June 1, 2020
Due to travel restrictions, plans are only available with travel dates on or after
Due to travel restrictions, plans are only available with effective start dates on or after
Ukraine; Belarus; Moldova, Republic of; (North) Korea, Democratic People's Rep; Russian Federation
Israel; Jamaica; Republic of Ireland; Northern Ireland;
If you love to travel, you’ve probably glanced at a motorhome barreling down the highway and wondered what full-time RVing is like. Would you thrive as a nomad? Or get bored spending months on the road?
You’re not the only one wondering. RV sales boomed in 2020, an increase driven largely by first-time buyers.1 Maybe this is your year to finally hit the road and try the RV life. First, here are a few important things you should know.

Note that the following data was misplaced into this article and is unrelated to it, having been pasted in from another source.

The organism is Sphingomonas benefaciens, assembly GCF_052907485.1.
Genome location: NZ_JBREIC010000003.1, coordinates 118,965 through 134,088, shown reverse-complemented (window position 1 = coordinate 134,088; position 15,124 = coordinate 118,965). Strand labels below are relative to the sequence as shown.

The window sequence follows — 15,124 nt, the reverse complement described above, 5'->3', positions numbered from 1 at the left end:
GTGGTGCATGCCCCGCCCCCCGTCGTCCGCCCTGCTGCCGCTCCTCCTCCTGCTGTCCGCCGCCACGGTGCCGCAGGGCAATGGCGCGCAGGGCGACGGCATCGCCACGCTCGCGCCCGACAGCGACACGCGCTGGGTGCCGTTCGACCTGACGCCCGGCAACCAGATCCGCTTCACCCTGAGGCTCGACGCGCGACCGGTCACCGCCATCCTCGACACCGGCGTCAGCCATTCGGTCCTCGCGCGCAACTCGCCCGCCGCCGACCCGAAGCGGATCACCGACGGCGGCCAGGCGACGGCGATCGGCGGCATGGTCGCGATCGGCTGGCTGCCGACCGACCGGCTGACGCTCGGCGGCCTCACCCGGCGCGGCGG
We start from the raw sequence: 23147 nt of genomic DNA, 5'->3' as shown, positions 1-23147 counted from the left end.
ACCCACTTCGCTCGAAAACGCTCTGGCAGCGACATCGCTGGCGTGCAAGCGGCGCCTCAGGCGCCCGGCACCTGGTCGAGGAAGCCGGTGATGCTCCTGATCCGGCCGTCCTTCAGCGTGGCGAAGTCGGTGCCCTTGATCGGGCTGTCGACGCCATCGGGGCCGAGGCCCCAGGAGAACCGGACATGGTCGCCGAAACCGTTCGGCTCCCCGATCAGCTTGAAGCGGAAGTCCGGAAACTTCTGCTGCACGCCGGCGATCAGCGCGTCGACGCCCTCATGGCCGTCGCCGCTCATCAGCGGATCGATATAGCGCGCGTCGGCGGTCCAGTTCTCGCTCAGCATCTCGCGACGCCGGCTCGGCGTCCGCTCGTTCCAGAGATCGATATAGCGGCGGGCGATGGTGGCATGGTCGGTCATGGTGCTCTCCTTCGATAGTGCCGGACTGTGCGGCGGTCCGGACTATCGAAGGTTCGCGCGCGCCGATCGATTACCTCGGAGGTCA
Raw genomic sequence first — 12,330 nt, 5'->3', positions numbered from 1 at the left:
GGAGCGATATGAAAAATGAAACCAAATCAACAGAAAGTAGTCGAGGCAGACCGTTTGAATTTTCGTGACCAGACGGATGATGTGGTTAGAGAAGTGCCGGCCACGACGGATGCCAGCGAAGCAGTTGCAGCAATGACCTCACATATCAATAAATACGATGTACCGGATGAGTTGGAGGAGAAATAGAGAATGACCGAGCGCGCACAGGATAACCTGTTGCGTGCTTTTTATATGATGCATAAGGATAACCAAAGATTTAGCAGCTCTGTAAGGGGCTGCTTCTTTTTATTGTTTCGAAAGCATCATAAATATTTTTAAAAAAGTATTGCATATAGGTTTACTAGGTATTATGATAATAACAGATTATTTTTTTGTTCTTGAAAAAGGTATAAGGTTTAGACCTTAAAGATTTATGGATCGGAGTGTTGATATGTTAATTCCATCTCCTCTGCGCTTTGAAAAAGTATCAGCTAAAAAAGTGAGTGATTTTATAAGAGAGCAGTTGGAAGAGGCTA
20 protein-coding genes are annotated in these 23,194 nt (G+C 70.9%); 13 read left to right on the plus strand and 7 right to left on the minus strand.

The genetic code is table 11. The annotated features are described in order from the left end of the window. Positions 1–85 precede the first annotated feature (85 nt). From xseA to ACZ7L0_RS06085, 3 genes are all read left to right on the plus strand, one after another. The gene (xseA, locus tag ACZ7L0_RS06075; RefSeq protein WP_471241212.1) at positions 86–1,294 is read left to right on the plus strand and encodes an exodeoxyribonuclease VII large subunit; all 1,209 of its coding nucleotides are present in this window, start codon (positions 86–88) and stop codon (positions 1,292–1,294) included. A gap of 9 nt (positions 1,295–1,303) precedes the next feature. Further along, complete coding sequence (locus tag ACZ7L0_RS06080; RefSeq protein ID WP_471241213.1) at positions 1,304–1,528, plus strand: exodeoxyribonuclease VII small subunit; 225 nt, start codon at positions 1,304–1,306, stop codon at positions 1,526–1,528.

If the only recreational vehicle you’ve ever ventured into was your grandparents’ Winnebago, you’ll be amazed by the variety of models available today. Minimalist travelers like the adorable 13’ Scamp trailer and the sleek Basecamp from Airstream. On the high end, you’ll find the 45-foot American Eagle motorhome, with multiple flatscreen TVs, a king-sized bed, an electric fireplace and heated tile floors (retail price around $760,000). Or, if you’re a romantic at heart, consider a vintage camper with original birch paneling and Formica countertops.
In short, there’s an RV for every family and every budget. Overwhelmed? Full-time RVers Marc and Julie Bennett suggest listing your top three to five needs and choosing an RV that meets them. Love to cook? You’ll want bigger countertops and more cabinets. Need office space? Consider a cab that can be configured for a laptop desk and file storage.2